As of 2018, 96-year-old self-taught conservationist Alfred Larson has dedicated the last 40 years of his life to save North American bluebird populations. He has built and monitored 350 nest boxes all across southeast Idaho. Due to his conservation efforts, bluebird populations have significantly rebounded.
2. A 74-year-old Japanese man dressed as a ninja and possessing great physical ability, carried out 254 break-ins worth $260,000 before he was caught by police in 2017.
3. In high school with his imposing physique and creepy mustache, most of Dwayne “the Rock” Johnson’s classmates thought he was an undercover cop.
4. An alcoholic court stenographer named Daniel Kochanski in Manhattan repeatedly typed "I hate my job", instead of documenting speech during cases.
5. There is a diver named Hiroyuki Arakawa who has been visiting the same fish for almost 30 years. It comes to him whenever he dives in the ocean.
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The Midnight Club was a secret street racing team in Tokyo, bound by a strict moral code that put pedestrian/motorist safety first. The club disbanded in 1999 when a race turned accident killed innocent drivers.
7. There was a girl nicknamed Sober Sue, who was offered work at a theatre that would offer $1,000 to anyone that could make her laugh. All summer people tried to make her laugh, even professional comedians came onto the show, none of whom were successful. She never laughed because she had facial paralysis.
8. A Japanese warrior named Saitō Musashibō Benkei is said to have killed in excess of 300 trained soldiers by himself while defending a bridge. He was so fierce in close quarters that his enemies were forced to kill him with a volley of arrows. He died standing upright.
9. The German military manual states that a military order is not binding if it is not "of any use for service," or cannot reasonably be executed. Soldiers must not obey unconditionally, the government wrote in 2007, but carry out "an obedience which is thinking."
10. In January 2019, 5 teenagers died after a fire in escape rooms in Poland. Poland’s interior minister then ordered fire safety inspections at more than 1,000 escape room locations across the country. Previously, there was no official requirement for fire safety certificates at such locations.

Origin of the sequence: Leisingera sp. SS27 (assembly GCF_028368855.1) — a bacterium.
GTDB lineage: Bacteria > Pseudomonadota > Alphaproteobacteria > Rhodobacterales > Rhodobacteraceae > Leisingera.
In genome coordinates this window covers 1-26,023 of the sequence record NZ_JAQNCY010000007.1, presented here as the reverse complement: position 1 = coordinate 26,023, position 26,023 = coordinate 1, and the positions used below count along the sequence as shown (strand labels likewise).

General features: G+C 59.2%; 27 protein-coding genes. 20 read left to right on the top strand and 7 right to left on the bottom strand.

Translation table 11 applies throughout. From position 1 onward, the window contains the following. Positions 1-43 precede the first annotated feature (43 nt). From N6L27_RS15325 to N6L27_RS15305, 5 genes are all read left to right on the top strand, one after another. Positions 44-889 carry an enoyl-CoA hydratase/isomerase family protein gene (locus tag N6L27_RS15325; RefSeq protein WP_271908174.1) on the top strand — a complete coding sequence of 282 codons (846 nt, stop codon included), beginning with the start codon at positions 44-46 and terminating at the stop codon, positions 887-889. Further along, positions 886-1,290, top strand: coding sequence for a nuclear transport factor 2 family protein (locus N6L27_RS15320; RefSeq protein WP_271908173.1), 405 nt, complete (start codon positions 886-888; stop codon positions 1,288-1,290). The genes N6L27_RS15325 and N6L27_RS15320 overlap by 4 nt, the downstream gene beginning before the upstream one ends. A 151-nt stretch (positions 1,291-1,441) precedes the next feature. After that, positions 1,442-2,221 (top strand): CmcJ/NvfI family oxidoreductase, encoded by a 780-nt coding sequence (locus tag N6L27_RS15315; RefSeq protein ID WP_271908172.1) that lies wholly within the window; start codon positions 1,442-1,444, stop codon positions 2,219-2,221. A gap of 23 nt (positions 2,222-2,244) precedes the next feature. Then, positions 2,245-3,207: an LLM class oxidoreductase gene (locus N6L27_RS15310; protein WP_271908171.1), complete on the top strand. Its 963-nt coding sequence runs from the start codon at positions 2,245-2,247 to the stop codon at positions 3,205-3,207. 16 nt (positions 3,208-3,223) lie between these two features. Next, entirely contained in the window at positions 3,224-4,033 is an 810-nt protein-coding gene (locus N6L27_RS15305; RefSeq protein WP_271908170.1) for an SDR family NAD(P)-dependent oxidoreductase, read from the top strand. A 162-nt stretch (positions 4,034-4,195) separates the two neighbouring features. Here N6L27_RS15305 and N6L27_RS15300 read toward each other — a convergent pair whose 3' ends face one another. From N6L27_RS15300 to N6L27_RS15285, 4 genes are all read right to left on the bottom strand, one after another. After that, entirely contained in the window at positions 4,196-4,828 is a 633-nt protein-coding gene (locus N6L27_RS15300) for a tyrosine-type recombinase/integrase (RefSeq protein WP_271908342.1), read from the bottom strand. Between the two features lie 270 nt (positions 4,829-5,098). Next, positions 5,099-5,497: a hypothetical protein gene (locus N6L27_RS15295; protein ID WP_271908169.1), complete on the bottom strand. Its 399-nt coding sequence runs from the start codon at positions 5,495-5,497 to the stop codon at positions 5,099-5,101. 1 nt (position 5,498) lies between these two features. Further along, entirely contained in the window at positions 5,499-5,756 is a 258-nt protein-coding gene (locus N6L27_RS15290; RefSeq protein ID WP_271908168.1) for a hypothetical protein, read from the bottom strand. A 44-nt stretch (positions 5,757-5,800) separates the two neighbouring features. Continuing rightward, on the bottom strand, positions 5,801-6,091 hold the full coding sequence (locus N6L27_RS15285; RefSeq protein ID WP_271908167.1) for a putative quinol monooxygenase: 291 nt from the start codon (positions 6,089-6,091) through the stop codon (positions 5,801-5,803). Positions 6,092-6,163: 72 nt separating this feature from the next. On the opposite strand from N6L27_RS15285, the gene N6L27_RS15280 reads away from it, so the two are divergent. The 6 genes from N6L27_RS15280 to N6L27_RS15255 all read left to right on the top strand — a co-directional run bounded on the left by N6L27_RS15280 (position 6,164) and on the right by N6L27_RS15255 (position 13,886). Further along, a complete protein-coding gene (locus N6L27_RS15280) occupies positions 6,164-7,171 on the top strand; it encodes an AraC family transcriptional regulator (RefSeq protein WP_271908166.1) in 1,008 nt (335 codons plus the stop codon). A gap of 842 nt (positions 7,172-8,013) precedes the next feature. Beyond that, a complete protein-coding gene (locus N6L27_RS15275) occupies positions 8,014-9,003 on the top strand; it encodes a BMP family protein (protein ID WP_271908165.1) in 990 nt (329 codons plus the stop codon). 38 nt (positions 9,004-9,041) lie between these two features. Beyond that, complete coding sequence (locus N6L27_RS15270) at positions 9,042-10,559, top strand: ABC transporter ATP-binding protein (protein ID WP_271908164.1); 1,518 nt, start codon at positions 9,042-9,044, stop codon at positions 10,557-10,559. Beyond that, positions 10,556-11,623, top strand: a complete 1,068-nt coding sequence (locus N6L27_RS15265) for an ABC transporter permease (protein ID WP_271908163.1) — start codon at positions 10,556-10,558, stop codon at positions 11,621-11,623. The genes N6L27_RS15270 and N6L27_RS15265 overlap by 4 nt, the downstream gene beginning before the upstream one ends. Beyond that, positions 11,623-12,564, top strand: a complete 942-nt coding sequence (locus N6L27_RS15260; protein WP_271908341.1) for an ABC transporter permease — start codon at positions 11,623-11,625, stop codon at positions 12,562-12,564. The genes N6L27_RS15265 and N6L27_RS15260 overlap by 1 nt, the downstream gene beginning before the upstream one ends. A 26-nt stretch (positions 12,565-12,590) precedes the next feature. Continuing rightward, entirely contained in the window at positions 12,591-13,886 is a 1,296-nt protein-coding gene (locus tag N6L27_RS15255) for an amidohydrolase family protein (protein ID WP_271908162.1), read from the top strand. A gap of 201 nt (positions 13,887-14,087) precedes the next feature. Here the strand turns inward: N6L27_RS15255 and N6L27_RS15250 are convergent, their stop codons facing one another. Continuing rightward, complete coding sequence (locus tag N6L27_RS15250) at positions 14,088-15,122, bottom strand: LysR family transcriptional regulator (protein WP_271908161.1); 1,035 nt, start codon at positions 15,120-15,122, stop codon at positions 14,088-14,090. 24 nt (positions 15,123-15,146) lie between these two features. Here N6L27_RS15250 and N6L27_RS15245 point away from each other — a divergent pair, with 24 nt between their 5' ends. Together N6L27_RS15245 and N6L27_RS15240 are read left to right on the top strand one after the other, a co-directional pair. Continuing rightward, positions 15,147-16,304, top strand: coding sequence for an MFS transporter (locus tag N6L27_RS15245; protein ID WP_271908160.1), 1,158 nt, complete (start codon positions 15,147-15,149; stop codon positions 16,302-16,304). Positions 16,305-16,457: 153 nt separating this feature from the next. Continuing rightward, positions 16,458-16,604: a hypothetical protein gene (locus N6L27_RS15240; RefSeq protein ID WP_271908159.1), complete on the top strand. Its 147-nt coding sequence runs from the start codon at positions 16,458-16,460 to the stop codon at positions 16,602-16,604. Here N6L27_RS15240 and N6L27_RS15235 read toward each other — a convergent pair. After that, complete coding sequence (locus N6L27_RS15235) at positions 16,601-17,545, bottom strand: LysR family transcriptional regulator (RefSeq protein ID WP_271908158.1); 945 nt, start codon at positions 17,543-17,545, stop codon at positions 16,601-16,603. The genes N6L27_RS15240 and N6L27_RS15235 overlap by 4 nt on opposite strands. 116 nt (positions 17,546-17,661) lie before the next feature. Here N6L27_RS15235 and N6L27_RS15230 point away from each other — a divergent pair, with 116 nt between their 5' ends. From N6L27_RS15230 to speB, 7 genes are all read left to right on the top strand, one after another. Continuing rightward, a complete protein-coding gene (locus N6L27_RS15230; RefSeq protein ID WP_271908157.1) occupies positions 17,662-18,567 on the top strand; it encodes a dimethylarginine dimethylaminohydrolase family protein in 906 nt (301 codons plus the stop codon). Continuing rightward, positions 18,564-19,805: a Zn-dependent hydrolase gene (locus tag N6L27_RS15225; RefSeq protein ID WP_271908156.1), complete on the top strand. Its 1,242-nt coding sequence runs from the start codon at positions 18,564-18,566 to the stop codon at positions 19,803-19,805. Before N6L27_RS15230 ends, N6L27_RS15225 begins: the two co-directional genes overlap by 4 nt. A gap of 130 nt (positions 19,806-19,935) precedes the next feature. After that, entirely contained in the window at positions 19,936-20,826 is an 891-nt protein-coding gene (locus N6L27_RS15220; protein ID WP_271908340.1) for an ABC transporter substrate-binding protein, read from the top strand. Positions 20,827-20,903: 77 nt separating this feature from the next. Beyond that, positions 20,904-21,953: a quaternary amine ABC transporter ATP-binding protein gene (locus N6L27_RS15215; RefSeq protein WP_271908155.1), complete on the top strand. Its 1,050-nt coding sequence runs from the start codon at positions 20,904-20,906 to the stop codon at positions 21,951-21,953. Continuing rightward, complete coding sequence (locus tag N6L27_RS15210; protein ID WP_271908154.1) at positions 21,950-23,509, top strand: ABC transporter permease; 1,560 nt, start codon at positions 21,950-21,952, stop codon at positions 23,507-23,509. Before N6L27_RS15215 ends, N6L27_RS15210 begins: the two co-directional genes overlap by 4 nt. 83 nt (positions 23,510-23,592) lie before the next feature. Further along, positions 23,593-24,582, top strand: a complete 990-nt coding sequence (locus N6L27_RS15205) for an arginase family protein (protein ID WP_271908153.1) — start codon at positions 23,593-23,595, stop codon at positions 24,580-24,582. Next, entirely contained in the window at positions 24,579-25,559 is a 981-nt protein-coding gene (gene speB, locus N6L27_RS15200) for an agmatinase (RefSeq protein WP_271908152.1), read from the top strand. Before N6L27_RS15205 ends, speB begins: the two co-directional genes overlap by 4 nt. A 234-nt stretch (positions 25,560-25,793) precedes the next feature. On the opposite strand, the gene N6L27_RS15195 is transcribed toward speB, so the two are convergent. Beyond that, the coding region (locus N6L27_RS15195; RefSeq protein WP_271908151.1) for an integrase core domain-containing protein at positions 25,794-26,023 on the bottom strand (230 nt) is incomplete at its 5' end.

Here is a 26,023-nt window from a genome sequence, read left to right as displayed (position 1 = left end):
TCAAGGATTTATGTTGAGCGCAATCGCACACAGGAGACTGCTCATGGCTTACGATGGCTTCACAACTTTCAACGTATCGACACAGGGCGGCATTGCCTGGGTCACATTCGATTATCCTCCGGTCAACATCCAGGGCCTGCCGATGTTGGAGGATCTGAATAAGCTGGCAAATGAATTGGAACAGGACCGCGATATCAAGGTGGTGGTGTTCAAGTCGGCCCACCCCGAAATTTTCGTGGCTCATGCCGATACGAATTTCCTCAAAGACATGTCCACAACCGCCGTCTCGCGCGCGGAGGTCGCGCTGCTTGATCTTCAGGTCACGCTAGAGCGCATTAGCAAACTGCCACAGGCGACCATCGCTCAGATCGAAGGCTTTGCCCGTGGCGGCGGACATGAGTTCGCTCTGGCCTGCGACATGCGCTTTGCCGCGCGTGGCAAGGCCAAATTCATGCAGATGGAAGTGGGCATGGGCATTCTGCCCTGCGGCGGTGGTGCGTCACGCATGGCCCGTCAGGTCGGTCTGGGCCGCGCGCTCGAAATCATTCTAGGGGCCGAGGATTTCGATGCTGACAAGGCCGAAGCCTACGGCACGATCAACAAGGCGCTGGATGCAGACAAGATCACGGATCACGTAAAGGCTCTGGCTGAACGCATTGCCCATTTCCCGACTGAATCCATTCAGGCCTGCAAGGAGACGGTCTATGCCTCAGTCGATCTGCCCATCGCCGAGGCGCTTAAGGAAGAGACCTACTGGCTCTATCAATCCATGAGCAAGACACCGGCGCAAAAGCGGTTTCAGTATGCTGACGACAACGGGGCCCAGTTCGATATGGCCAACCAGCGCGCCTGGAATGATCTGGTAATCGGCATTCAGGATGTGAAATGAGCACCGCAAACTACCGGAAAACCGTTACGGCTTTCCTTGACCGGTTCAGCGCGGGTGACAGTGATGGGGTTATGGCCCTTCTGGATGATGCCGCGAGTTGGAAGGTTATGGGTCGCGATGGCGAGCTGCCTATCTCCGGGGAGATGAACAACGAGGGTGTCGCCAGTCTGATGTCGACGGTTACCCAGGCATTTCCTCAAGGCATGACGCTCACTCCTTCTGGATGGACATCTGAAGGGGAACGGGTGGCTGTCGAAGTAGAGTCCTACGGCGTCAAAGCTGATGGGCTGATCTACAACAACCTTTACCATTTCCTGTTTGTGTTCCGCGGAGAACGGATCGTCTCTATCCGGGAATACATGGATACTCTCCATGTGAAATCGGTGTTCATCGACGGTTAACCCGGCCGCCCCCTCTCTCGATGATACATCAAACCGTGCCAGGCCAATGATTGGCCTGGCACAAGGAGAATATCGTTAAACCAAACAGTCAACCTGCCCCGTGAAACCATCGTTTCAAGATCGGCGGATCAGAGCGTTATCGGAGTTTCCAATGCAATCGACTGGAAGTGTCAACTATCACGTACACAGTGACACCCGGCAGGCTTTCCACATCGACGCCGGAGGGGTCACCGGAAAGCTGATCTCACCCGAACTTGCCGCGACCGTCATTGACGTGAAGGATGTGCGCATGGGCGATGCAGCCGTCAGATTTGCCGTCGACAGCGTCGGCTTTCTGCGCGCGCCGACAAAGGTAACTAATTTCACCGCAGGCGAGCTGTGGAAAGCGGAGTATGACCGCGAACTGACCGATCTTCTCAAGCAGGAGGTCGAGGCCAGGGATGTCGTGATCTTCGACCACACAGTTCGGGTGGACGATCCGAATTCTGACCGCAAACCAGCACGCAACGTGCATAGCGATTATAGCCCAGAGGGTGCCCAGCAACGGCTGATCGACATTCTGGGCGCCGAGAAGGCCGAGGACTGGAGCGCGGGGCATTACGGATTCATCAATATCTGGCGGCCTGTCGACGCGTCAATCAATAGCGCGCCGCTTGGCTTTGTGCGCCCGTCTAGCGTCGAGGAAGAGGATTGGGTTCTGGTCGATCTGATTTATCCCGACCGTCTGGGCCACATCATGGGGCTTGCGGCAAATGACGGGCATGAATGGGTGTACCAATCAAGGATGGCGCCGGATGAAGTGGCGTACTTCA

The band Chicago was so fond of cocaine that during a tour in the 1970s, they put a fake phone booth on stage called the "Snortitorium", so that they could do lines mid-concert without going backstage.
12. Slave Bible was an abridged version of the bible that was made for slaves. In it the enslaved Israelites never left Egypt and lines that condemn slave owners were removed. Most of the Old Testament was missing, and only about half of the New Testament remained.
13. A chimp named Ham, originally from Cameroon was sent into space and recovered alive in a test to ensure that a human being could survive space flight and perform useful functions outside Earth's atmosphere. He died at the age of 25 and is buried at the International Space Hall of Fame in New Mexico.
14. Steve McQueen was supposed to attend the dinner party where the Manson family murdered Sharon Tate and others, but skipped it after he "ran into a chickie and decided to go off with her instead."
15. Iwao Takamoto, the artist who made Scooby-Doo found desirable traits that you’d look for in a top-level show dog and drew Scooby-Doo to represent the opposite.
TV series Scrubs was filmed at a decommissioned hospital and people often showed up seeking medical care thinking it was a real hospital.
17. President John F. Kennedy wanted to put a man on Mars, not the Moon – but engineers told him it was 'a little bit too far'. NASA told him it would take at least 15 years before we could put a man on the Moon after a weekend of intense calculations.
18. Brian May, the lead guitarist for Queen is also an astrophysicist. He dislikes smoking so much that he prohibited smoking indoors at concerts before smoking bans became the norm. His dislike for smoking was due to his father’s heavy cigarette use.
19. Chicago's Field Museum has 10 colonies of flesh-eating beetles who live and work at the museum, cleaning animal bones for display.
20. The Wait Calculation suggests that we should not do interstellar travel if we can't get to our destination within 50 years because if the current civilization still can advance in propulsion system velocity, a future mission will pass the previous one and get there faster.
Polaroid cameras don't have batteries. They instead have an individual battery in each cartridge to power the camera enough to take the required shots.
22. 37% of all registered Steam games have never been played. This equates to 288 million of the 781 million games registered, are left untouched.
23. Wheelchair athletes with spinal injuries will sometimes intentionally injure themselves on the lower body (e.g. break a toe), causing their bodies to respond by raising blood pressure and enhancing their performance. This practice has been banned as cheating.
24. Deep-Sea Gigantism is the tendency for species to be larger than their shallower-water relatives. Proposed explanations include scarcer resources; greater pressure; and colder temperatures.
25. A French weightlifter named Charles Rigoulot was jailed for hitting a Nazi guard but broke out of his jail cell by bending the bars. He allowed other prisoners to escape as well. He then beat the guard who jailed him.